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Why do people take potassium?

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Most people who eat a healthy diet should get enough potassium naturally. Low potassium is associated with a risk of high blood pressure, heart disease, stroke, arthritis, cancer, digestive disorders, and infertility. For people with low potassium, doctors sometimes recommend improved diets -- or potassium supplements -- to prevent or treat some of these conditions.

From: Potassium WebMD Medical Reference

SOURCES: Longe, J., ed. , second edition, 2004. National Institute of Health Medline Plus: "Potassium." United States Department of Agriculture: "Dietary Reference Intakes: Electrolytes and Water." FDA, CFSAN: "FDA-approved potassium health claim notification for potassium containing foods."



The Gale Encyclopedia of Alternative Medicine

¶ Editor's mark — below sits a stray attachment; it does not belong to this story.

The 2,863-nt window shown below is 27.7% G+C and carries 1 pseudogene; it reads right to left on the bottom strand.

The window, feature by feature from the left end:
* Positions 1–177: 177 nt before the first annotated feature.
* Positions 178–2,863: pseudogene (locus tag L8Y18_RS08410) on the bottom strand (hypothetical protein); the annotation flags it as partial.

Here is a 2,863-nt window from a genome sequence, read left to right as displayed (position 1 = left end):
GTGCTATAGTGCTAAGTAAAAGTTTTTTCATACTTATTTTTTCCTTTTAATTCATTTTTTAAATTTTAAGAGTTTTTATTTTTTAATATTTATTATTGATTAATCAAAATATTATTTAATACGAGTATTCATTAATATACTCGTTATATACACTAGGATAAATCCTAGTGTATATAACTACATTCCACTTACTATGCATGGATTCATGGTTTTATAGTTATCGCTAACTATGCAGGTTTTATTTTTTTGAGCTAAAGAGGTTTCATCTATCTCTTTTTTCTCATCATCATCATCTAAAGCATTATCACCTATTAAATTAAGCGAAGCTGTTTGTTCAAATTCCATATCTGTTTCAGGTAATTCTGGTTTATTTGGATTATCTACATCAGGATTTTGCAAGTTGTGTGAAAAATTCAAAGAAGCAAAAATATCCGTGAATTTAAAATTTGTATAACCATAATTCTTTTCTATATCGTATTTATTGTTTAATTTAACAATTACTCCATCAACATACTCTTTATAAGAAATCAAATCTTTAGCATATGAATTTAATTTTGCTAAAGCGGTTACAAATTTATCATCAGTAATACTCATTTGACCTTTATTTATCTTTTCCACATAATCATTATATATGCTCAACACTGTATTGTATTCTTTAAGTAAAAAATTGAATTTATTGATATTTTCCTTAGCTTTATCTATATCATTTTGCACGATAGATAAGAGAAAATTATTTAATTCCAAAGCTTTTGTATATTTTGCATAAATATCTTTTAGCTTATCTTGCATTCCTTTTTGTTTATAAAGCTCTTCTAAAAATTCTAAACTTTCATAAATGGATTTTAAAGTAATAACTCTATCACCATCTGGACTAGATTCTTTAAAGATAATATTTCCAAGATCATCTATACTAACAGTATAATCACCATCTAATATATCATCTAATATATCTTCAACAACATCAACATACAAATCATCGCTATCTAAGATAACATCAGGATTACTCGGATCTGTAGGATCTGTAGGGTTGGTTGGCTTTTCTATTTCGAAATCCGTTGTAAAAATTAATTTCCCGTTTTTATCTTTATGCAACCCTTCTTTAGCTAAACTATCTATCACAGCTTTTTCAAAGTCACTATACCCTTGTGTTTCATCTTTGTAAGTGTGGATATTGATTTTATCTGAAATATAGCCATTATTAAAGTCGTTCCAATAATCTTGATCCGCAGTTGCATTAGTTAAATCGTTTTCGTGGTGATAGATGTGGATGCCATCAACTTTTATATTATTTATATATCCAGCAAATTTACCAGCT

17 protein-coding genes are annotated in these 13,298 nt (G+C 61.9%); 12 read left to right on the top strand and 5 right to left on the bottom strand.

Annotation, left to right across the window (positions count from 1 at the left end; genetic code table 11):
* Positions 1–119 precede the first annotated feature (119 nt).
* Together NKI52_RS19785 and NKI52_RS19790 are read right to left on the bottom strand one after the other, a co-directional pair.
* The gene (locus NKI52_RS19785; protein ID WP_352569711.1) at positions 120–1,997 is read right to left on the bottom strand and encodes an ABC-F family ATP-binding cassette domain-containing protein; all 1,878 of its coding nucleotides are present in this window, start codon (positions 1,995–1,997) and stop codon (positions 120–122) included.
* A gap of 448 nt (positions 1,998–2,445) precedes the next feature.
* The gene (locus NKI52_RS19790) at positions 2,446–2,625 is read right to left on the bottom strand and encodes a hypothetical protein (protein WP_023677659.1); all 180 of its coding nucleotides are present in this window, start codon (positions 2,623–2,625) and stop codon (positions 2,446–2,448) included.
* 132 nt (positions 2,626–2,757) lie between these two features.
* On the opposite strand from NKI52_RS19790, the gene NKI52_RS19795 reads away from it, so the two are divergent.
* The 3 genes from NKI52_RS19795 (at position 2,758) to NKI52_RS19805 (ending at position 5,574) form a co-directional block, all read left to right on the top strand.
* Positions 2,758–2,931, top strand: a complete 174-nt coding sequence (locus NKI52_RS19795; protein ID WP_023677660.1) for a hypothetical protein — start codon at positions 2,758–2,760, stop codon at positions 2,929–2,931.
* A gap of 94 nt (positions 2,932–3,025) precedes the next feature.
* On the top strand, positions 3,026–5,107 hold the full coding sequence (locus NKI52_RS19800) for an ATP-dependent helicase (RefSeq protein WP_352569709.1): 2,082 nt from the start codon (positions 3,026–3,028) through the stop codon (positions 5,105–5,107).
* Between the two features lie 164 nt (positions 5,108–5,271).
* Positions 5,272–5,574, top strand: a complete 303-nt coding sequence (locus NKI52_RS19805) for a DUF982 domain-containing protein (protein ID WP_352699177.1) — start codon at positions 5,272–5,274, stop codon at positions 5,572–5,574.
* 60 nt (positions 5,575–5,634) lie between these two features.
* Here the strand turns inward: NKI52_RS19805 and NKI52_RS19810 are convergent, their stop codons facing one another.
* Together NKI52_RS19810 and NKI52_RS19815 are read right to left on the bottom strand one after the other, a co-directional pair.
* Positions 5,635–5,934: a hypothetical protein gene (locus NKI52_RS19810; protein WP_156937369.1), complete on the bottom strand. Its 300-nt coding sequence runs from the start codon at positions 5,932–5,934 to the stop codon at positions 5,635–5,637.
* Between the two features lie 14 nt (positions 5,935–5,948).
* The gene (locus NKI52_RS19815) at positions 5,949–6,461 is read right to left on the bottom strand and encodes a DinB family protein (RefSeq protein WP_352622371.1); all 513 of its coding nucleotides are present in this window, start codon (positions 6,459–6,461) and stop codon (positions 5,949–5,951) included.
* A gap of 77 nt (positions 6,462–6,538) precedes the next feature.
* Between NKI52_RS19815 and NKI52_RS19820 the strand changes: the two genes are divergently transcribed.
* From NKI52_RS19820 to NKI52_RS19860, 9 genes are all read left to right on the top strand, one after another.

Natural Medicines Comprehensive Database: "Potassium."

Reviewed by Carmen Patrick Mohan on May 22, 2017

SOURCES: Longe, J., ed. , second edition, 2004. National Institute of Health Medline Plus: "Potassium." United States Department of Agriculture: "Dietary Reference Intakes: Electrolytes and Water." FDA, CFSAN: "FDA-approved potassium health claim notification for potassium containing foods."



The Gale Encyclopedia of Alternative Medicine

Natural Medicines Comprehensive Database: "Potassium."

Reviewed by Carmen Patrick Mohan on May 22, 2017

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Who is more likely to get potassium deficiencies?

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